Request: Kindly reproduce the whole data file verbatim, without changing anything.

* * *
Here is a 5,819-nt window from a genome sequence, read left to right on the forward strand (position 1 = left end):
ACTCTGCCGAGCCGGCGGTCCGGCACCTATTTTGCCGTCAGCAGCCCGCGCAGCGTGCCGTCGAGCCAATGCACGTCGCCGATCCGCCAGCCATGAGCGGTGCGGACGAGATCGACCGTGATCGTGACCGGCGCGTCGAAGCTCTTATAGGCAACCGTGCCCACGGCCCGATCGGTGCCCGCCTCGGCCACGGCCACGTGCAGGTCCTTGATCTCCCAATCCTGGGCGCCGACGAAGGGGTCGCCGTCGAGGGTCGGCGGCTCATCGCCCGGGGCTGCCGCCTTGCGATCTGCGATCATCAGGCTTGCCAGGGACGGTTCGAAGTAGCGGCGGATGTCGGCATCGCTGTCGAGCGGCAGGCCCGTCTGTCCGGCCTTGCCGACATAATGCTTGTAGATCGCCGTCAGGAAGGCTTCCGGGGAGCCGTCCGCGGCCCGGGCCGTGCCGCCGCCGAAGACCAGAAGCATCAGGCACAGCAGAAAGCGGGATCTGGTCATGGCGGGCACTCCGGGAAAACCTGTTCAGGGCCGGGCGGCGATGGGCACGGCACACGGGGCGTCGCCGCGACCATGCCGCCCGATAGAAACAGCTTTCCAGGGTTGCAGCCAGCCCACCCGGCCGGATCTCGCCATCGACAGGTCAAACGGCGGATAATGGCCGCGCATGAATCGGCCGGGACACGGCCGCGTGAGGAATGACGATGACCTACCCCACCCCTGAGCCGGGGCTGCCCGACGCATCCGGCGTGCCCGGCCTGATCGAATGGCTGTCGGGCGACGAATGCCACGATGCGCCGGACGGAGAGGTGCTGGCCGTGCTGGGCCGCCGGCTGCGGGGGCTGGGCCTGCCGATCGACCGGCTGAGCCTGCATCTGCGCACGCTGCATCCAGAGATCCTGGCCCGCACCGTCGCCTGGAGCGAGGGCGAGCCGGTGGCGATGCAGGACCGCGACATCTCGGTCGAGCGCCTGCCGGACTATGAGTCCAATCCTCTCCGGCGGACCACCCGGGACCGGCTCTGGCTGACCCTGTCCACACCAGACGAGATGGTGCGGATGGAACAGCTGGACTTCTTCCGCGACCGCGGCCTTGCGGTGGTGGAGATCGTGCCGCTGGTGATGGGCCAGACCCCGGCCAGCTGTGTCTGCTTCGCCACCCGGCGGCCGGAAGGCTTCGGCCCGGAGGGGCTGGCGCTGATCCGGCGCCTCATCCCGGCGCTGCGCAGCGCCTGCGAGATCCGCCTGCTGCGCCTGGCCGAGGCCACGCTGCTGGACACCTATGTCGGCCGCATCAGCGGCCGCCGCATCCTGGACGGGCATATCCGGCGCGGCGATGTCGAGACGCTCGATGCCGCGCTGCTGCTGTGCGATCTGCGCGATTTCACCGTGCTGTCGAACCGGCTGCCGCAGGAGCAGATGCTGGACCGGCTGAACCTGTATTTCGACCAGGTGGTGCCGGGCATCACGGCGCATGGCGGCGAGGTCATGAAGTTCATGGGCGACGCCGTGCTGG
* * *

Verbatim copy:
Here is a 5,819-nt window from a genome sequence, read left to right on the forward strand (position 1 = left end):
ACTCTGCCGAGCCGGCGGTCCGGCACCTATTTTGCCGTCAGCAGCCCGCGCAGCGTGCCGTCGAGCCAATGCACGTCGCCGATCCGCCAGCCATGAGCGGTGCGGACGAGATCGACCGTGATCGTGACCGGCGCGTCGAAGCTCTTATAGGCAACCGTGCCCACGGCCCGATCGGTGCCCGCCTCGGCCACGGCCACGTGCAGGTCCTTGATCTCCCAATCCTGGGCGCCGACGAAGGGGTCGCCGTCGAGGGTCGGCGGCTCATCGCCCGGGGCTGCCGCCTTGCGATCTGCGATCATCAGGCTTGCCAGGGACGGTTCGAAGTAGCGGCGGATGTCGGCATCGCTGTCGAGCGGCAGGCCCGTCTGTCCGGCCTTGCCGACATAATGCTTGTAGATCGCCGTCAGGAAGGCTTCCGGGGAGCCGTCCGCGGCCCGGGCCGTGCCGCCGCCGAAGACCAGAAGCATCAGGCACAGCAGAAAGCGGGATCTGGTCATGGCGGGCACTCCGGGAAAACCTGTTCAGGGCCGGGCGGCGATGGGCACGGCACACGGGGCGTCGCCGCGACCATGCCGCCCGATAGAAACAGCTTTCCAGGGTTGCAGCCAGCCCACCCGGCCGGATCTCGCCATCGACAGGTCAAACGGCGGATAATGGCCGCGCATGAATCGGCCGGGACACGGCCGCGTGAGGAATGACGATGACCTACCCCACCCCTGAGCCGGGGCTGCCCGACGCATCCGGCGTGCCCGGCCTGATCGAATGGCTGTCGGGCGACGAATGCCACGATGCGCCGGACGGAGAGGTGCTGGCCGTGCTGGGCCGCCGGCTGCGGGGGCTGGGCCTGCCGATCGACCGGCTGAGCCTGCATCTGCGCACGCTGCATCCAGAGATCCTGGCCCGCACCGTCGCCTGGAGCGAGGGCGAGCCGGTGGCGATGCAGGACCGCGACATCTCGGTCGAGCGCCTGCCGGACTATGAGTCCAATCCTCTCCGGCGGACCACCCGGGACCGGCTCTGGCTGACCCTGTCCACACCAGACGAGATGGTGCGGATGGAACAGCTGGACTTCTTCCGCGACCGCGGCCTTGCGGTGGTGGAGATCGTGCCGCTGGTGATGGGCCAGACCCCGGCCAGCTGTGTCTGCTTCGCCACCCGGCGGCCGGAAGGCTTCGGCCCGGAGGGGCTGGCGCTGATCCGGCGCCTCATCCCGGCGCTGCGCAGCGCCTGCGAGATCCGCCTGCTGCGCCTGGCCGAGGCCACGCTGCTGGACACCTATGTCGGCCGCATCAGCGGCCGCCGCATCCTGGACGGGCATATCCGGCGCGGCGATGTCGAGACGCTCGATGCCGCGCTGCTGCTGTGCGATCTGCGCGATTTCACCGTGCTGTCGAACCGGCTGCCGCAGGAGCAGATGCTGGACCGGCTGAACCTGTATTTCGACCAGGTGGTGCCGGGCATCACGGCGCATGGCGGCGAGGTCATGAAGTTCATGGGCGACGCCGTGCTGG